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How can I Prepare to get a Body Piercing?

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  • Written By: Mary McMahon
  • Edited By: Niki Foster
  • Last Modified Date: 26 October 2017
  • Copyright Protected:
    2003-2017
    Conjecture Corporation
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Numerous factors should be considered before taking the plunge and getting a new body piercing. While piercings lack the permanency of tattoos, some body piercings have longer healing times than others, and most leave a scar when removed. Someone intending to get a new body piercing should thoroughly research the specific body piercing he or she intends to get, noting how long the healing time is, whether there are associated complications, and how soon the piercing can be removed or changed, as may be necessary to satisfy the terms of dress code.

Once a body piercing has been researched and selected, the next step is to examine body piercing studios. Even for ear piercings, the use of a piercing gun is not advisable, because piercing guns are not sterile and may lead to infection, blow out of the piercing, or unsatisfactory placement. Therefore, it's important to go to a trained body piercing professional working in a sterile shop.

In urban areas where multiple body piercing shops are available, it is an excellent idea to visit a few and get a feel for the cleanliness of the shop, attitude of the staff, and quality of the work. As is the case with tattoo artists, many piercers have portfolios and are delighted to share them with potential clients. It is also usually possible to find written reviews of shops by clients, indicating their impressions of the shop.

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Things to look for when entering a piercing shop begin with cleanliness. The floors should be neatly swept and mopped, and all the surfaces should be wiped down and free of clutter. The restroom should also be clean.

Many piercing shops have their autoclave readily visible, and they are required to provide spore testing results for the autoclave, should clients request them. The staff should be courteous and helpful, answering any potential questions you have about the piercing and aftercare. the shop should obey the laws and civic codes of the area, including restrictions on underage piercing.

Meet the piercers, and choose one to talk with about your potential project. Ask about rejection rates for the piercing, how long it takes to heal, and what kind of materials can be used in the piercing, and when. Many shops pierce with implant grade surgical steel and are happy to swap it out for wood, bone, glass, or other materials once your piercing has healed. Many piercers will ask to see the area of the piercing to make sure there are no physical obstacles to placement, and most will also ask if you have health problems or issues they should know about. If you are uncomfortable with the atmosphere in the shop, or your piercer, leave!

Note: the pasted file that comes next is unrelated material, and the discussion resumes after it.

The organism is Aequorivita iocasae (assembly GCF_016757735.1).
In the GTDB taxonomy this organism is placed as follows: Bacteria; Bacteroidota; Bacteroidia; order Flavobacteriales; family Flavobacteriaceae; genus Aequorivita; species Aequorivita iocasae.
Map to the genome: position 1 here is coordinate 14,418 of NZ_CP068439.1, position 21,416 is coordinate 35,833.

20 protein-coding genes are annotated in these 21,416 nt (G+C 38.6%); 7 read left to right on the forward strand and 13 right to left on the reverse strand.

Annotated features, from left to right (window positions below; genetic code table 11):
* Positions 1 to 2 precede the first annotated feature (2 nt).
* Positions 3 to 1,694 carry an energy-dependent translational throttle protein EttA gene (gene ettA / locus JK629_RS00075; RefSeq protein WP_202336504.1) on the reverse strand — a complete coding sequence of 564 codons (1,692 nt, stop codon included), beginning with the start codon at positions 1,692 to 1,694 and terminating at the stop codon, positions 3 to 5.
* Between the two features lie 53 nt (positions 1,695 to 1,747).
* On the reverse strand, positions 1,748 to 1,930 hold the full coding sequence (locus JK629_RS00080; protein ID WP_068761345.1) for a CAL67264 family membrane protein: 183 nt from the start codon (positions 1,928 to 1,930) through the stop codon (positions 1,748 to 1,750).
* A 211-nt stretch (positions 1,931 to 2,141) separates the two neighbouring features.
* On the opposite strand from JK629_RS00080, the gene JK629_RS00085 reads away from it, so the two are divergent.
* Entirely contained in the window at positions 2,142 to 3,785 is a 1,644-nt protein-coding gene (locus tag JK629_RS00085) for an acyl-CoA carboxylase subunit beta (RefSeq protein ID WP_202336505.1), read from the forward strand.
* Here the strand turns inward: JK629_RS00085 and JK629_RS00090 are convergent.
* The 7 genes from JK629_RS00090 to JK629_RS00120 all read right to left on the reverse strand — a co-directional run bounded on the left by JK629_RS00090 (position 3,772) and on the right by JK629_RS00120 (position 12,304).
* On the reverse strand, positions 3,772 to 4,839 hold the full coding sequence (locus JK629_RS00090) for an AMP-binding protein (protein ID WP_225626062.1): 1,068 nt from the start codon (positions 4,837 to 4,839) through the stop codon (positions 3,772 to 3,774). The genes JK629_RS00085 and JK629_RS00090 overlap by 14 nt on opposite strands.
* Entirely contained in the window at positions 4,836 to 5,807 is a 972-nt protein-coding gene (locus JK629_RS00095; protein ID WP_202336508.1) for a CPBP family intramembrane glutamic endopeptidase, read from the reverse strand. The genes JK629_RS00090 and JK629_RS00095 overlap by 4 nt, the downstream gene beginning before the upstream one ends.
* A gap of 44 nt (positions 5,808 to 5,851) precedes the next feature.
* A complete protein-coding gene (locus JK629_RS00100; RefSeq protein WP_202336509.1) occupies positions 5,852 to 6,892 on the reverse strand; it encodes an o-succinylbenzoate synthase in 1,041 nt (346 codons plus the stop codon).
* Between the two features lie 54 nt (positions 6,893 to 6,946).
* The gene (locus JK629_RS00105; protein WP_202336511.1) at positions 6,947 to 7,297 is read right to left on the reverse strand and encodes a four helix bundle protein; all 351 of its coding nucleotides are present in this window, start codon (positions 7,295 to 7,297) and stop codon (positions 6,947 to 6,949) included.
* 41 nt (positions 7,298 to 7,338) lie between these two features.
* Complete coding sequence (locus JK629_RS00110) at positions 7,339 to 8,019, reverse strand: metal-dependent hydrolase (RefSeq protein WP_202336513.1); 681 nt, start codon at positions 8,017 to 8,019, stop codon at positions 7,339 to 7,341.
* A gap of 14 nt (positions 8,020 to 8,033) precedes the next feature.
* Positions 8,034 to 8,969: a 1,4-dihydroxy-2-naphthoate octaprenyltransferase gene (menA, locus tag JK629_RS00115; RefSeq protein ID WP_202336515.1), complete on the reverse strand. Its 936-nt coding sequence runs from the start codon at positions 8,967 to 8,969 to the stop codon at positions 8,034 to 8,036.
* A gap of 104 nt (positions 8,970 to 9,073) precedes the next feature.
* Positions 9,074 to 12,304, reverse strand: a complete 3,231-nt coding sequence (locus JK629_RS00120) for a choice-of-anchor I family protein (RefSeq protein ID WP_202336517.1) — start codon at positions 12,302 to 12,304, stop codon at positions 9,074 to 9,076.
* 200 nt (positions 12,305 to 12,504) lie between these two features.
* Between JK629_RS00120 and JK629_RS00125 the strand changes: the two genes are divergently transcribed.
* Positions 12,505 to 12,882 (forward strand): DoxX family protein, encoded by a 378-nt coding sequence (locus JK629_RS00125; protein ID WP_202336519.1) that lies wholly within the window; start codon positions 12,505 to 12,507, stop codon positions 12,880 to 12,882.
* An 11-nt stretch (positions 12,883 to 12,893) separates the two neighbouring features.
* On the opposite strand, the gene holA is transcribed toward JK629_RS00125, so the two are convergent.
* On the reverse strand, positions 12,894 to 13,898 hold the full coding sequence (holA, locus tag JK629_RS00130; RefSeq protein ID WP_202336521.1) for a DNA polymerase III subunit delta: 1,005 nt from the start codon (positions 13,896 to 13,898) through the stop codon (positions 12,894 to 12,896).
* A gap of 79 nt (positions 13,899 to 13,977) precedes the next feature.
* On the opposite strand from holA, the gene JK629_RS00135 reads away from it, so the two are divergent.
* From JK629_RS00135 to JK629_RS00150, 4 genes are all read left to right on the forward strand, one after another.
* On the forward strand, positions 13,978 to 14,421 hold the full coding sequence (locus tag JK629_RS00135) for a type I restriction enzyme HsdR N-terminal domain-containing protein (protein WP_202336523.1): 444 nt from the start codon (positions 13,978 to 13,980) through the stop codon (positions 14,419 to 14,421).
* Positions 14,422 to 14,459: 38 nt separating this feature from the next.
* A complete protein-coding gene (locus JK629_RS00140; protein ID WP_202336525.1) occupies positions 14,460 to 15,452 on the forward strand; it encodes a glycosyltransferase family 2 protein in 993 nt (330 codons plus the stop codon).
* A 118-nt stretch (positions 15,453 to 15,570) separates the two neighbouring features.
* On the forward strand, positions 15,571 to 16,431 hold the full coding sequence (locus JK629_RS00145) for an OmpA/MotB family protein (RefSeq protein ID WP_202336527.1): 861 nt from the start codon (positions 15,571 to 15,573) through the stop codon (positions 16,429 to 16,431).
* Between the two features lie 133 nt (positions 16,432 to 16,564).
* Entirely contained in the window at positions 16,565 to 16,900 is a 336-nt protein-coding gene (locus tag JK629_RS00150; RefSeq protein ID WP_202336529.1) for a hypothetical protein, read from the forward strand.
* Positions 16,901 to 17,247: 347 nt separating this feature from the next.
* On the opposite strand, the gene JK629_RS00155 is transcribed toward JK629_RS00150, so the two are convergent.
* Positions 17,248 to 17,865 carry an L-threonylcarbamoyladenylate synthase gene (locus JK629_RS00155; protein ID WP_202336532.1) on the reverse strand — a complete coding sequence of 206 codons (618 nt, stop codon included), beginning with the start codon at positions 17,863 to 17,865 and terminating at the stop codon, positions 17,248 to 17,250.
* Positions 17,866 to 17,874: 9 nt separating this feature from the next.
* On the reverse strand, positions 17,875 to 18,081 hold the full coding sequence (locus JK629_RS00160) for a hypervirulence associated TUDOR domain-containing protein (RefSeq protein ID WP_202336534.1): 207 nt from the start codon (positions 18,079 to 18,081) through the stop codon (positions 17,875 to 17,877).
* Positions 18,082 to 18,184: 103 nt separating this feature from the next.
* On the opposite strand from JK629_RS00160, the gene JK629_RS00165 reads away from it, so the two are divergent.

After selecting a shop and a piercer, make an appointment. Many shops accept walk in appointments, especially for basic piercings, but an appointment never hurts and guarantees that you get the time and piercer you want. Come prepared to pay for the cost of the piercing and the jewelry, usually billed separately, and bring a small tip with you for the piercer after your session is over. Many piercing shops will ask you to sign a release of liability and provide photo identification before piercing, as well.

During the piercing process, watch to see that the piercer, wearing gloves at all times, sets out a fresh autoclaved needle and autoclaved clamps on a sterile tray for your piercing. Make sure that new cotton swabs and tools are set out and that the area of the piercing is sterilized. Check the placement marks in a mirror, and if you are not satisfied, ask that they be moved. Then sit or lie in the position the piercer indicates, take a deep breath, and visualize your new body modification.

Afterwards, go over aftercare instructions carefully with your piercer, making sure that you understand them fully. Always follow the aftercare directions given by your piercer for the best results, and do not be afraid to call or stop by the shop if you experience difficulties with your piercing. You are a walking bulletin board for the piercer's work, and he or she wants your piercing to look its best. When well cared for, a body piercing can provide a lifetime of enjoyment.

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